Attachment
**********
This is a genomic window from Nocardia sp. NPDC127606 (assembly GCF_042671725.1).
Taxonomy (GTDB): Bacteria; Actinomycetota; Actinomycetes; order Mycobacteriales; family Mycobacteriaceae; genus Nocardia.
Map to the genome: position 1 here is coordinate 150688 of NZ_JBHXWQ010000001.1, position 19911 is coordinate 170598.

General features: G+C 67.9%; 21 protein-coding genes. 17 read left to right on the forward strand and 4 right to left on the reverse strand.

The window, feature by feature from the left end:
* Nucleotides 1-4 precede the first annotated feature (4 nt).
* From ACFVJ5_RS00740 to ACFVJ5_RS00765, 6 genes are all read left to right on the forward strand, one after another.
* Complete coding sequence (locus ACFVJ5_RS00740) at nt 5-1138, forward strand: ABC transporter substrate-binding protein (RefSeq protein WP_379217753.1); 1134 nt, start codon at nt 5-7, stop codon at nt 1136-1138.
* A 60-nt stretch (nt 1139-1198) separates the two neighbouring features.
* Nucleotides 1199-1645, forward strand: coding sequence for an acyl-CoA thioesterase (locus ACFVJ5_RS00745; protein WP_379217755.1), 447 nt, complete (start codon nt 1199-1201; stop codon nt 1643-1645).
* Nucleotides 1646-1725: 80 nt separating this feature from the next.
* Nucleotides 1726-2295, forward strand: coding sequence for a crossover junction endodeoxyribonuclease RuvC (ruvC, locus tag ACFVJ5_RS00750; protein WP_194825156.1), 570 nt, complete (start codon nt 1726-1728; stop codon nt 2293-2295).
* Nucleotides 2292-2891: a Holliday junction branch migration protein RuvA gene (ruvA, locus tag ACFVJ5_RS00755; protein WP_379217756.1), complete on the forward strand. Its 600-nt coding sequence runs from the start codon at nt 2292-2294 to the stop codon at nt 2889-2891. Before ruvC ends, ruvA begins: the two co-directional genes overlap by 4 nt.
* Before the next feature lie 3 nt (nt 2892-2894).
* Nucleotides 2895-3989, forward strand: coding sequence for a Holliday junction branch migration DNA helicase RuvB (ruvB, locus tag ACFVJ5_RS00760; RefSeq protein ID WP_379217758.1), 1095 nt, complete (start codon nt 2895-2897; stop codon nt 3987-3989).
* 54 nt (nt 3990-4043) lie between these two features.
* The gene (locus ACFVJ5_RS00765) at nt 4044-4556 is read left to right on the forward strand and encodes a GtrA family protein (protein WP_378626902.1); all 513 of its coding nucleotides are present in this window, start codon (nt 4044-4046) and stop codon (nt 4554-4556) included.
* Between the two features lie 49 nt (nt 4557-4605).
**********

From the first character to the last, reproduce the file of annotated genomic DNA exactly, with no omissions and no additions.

This is a genomic window from Nocardia sp. NPDC127606 (assembly GCF_042671725.1).
Taxonomy (GTDB): Bacteria; Actinomycetota; Actinomycetes; order Mycobacteriales; family Mycobacteriaceae; genus Nocardia.
Map to the genome: position 1 here is coordinate 150688 of NZ_JBHXWQ010000001.1, position 19911 is coordinate 170598.

General features: G+C 67.9%; 21 protein-coding genes. 17 read left to right on the forward strand and 4 right to left on the reverse strand.

The window, feature by feature from the left end:
* Nucleotides 1-4 precede the first annotated feature (4 nt).
* From ACFVJ5_RS00740 to ACFVJ5_RS00765, 6 genes are all read left to right on the forward strand, one after another.
* Complete coding sequence (locus ACFVJ5_RS00740) at nt 5-1138, forward strand: ABC transporter substrate-binding protein (RefSeq protein WP_379217753.1); 1134 nt, start codon at nt 5-7, stop codon at nt 1136-1138.
* A 60-nt stretch (nt 1139-1198) separates the two neighbouring features.
* Nucleotides 1199-1645, forward strand: coding sequence for an acyl-CoA thioesterase (locus ACFVJ5_RS00745; protein WP_379217755.1), 447 nt, complete (start codon nt 1199-1201; stop codon nt 1643-1645).
* Nucleotides 1646-1725: 80 nt separating this feature from the next.
* Nucleotides 1726-2295, forward strand: coding sequence for a crossover junction endodeoxyribonuclease RuvC (ruvC, locus tag ACFVJ5_RS00750; protein WP_194825156.1), 570 nt, complete (start codon nt 1726-1728; stop codon nt 2293-2295).
* Nucleotides 2292-2891: a Holliday junction branch migration protein RuvA gene (ruvA, locus tag ACFVJ5_RS00755; protein WP_379217756.1), complete on the forward strand. Its 600-nt coding sequence runs from the start codon at nt 2292-2294 to the stop codon at nt 2889-2891. Before ruvC ends, ruvA begins: the two co-directional genes overlap by 4 nt.
* Before the next feature lie 3 nt (nt 2892-2894).
* Nucleotides 2895-3989, forward strand: coding sequence for a Holliday junction branch migration DNA helicase RuvB (ruvB, locus tag ACFVJ5_RS00760; RefSeq protein ID WP_379217758.1), 1095 nt, complete (start codon nt 2895-2897; stop codon nt 3987-3989).
* 54 nt (nt 3990-4043) lie between these two features.
* The gene (locus ACFVJ5_RS00765) at nt 4044-4556 is read left to right on the forward strand and encodes a GtrA family protein (protein WP_378626902.1); all 513 of its coding nucleotides are present in this window, start codon (nt 4044-4046) and stop codon (nt 4554-4556) included.
* Between the two features lie 49 nt (nt 4557-4605).